All posts by Steve

Sarcoma Patient Pathway Analysis

This paper Sarcoma Patient Pathway Analysis and Recommendations for Service Development won an award for best abstract by the European Cancer Organisation.The introduction to the paper says:

This paper has been prepared in response to the growing number of requests for sarcoma patient views on such matters as expert treatment centres, reference centres, rare cancer protocols etc. Our objective with this paper is to give a clear statement of what we expect sarcoma treatment to look like, how we expect service structures to develop to respond to patient needs, and how national and international referral practice should evolve. The paper is based on a patient pathway which is neither typical nor ideal but which is based on the kinds of treatment options that arise at different times with the majority of sarcoma tumour sub-types.

Details can be found on Sarcoma Patients EuroNet website and the paper can be downloaded there.

British Sarcoma Group Guidelines

BSG are pleased to announce the publication of the latest guidelines for the management of soft tissue sarcoma. As well as sarcoma they include recommendations for other tumours managed by sarcoma teams including fibromatosis, peripheral nerve tumours, and DFSP. BSG hope that the guidelines will help support sarcoma services in the UK.

UK guidelines for the management of soft tissue sarcoma

UK guidelines for the management of bone sarcomas

The guidelines for GIST are currently being edited and will be released shortly, but in the meantime you may find the ESMO guidelines useful.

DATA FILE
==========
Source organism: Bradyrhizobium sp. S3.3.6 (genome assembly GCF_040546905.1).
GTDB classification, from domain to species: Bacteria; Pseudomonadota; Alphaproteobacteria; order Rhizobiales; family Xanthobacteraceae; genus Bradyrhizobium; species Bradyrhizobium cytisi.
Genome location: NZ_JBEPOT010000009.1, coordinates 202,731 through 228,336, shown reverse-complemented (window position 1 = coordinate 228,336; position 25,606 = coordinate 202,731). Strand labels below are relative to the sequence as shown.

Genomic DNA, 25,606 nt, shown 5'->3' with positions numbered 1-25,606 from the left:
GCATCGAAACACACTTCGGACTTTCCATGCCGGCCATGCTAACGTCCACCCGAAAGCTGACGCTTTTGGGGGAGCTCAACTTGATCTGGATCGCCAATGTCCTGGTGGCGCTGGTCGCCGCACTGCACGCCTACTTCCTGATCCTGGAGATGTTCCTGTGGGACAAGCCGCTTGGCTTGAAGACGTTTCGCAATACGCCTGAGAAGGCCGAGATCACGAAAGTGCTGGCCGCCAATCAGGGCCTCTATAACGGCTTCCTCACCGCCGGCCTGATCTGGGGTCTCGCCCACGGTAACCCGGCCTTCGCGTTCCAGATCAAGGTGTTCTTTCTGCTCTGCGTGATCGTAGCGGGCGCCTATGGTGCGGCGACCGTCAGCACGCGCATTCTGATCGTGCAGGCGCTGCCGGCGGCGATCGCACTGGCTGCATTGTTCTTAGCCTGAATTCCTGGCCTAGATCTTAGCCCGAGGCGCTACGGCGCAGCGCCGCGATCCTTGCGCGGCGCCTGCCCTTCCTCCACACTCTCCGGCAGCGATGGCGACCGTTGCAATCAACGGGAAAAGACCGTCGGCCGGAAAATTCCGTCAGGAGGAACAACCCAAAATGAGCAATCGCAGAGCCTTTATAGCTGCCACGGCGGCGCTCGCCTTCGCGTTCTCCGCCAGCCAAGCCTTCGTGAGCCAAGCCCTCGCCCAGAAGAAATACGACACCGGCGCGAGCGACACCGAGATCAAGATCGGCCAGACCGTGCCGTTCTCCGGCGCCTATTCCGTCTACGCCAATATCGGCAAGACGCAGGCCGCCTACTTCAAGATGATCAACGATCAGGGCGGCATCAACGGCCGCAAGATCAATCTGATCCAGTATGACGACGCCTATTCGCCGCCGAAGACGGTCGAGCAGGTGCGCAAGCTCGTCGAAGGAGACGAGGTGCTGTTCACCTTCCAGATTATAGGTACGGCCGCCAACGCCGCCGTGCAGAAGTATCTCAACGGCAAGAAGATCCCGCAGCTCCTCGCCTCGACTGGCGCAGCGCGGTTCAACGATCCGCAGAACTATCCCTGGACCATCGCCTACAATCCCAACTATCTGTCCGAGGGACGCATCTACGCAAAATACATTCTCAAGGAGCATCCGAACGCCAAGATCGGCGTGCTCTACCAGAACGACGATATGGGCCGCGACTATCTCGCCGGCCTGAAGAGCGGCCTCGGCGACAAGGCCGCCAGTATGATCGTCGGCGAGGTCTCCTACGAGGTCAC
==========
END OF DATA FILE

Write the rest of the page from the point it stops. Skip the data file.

BSG Board

http://www.britishsarcomagroup.org.uk/

End of Sarcoma CRG

The NHS has rejected strong submissions that a separate Sarcoma Commissioning Reference Group (CRG) should be maintained and have decided to set up a single Cancer CRG with a minimum of one member with Sarcoma expertise.This flies in the face of Sarcoma UK’s opinion Help to save the sarcoma Clinical Reference Group which I strongly agree with.

Update: Statement from Sarcoma UK


Here are the relevant excerpts from the report, which can be found at Engagement Outcome Report

New Cancer Surgery CRG
Minimum 1 member with expertise in each of the following areas: Thoracic cancer, Upper GI cancer, Urological cancer, Gynaecological cancer, Sarcoma, Central Nervous System cancer and Head and Neck Cancer.

Consultation Issue
Strong representation for maintaining separate [Sarcoma] CRG.

You said We did